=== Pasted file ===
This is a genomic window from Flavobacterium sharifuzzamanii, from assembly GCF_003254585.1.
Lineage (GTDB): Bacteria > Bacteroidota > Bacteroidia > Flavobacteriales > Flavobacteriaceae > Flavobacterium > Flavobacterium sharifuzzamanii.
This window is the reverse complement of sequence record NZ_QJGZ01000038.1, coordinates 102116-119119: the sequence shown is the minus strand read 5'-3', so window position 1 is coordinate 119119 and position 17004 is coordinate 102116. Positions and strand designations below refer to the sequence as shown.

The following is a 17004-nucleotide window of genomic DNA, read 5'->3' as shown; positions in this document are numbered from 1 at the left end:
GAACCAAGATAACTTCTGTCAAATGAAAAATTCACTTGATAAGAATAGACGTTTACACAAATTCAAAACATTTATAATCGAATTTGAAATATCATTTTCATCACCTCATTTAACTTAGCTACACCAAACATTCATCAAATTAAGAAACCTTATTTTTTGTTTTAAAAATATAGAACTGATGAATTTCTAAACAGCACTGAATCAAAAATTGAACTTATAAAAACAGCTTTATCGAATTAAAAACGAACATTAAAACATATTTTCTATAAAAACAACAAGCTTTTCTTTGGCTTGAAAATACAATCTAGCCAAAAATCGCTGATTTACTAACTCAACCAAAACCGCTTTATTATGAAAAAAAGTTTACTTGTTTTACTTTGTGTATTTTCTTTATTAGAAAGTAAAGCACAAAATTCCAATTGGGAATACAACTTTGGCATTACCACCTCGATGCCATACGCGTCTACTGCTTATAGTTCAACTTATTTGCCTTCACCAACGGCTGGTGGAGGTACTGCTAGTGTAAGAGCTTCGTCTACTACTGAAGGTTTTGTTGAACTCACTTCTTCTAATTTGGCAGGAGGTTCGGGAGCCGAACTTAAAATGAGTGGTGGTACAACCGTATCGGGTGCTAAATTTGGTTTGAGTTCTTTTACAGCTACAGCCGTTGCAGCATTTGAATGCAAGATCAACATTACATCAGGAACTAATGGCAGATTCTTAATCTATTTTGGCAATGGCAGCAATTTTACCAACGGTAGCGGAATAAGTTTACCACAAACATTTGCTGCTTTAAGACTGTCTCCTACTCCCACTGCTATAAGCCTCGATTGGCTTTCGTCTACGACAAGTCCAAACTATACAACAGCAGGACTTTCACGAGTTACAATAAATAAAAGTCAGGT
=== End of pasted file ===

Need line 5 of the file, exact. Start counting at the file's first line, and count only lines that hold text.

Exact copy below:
GAACCAAGATAACTTCTGTCAAATGAAAAATTCACTTGATAAGAATAGACGTTTACACAAATTCAAAACATTTATAATCGAATTTGAAATATCATTTTCATCACCTCATTTAACTTAGCTACACCAAACATTCATCAAATTAAGAAACCTTATTTTTTGTTTTAAAAATATAGAACTGATGAATTTCTAAACAGCACTGAATCAAAAATTGAACTTATAAAAACAGCTTTATCGAATTAAAAACGAACATTAAAACATATTTTCTATAAAAACAACAAGCTTTTCTTTGGCTTGAAAATACAATCTAGCCAAAAATCGCTGATTTACTAACTCAACCAAAACCGCTTTATTATGAAAAAAAGTTTACTTGTTTTACTTTGTGTATTTTCTTTATTAGAAAGTAAAGCACAAAATTCCAATTGGGAATACAACTTTGGCATTACCACCTCGATGCCATACGCGTCTACTGCTTATAGTTCAACTTATTTGCCTTCACCAACGGCTGGTGGAGGTACTGCTAGTGTAAGAGCTTCGTCTACTACTGAAGGTTTTGTTGAACTCACTTCTTCTAATTTGGCAGGAGGTTCGGGAGCCGAACTTAAAATGAGTGGTGGTACAACCGTATCGGGTGCTAAATTTGGTTTGAGTTCTTTTACAGCTACAGCCGTTGCAGCATTTGAATGCAAGATCAACATTACATCAGGAACTAATGGCAGATTCTTAATCTATTTTGGCAATGGCAGCAATTTTACCAACGGTAGCGGAATAAGTTTACCACAAACATTTGCTGCTTTAAGACTGTCTCCTACTCCCACTGCTATAAGCCTCGATTGGCTTTCGTCTACGACAAGTCCAAACTATACAACAGCAGGACTTTCACGAGTTACAATAAATAAAAGTCAGGT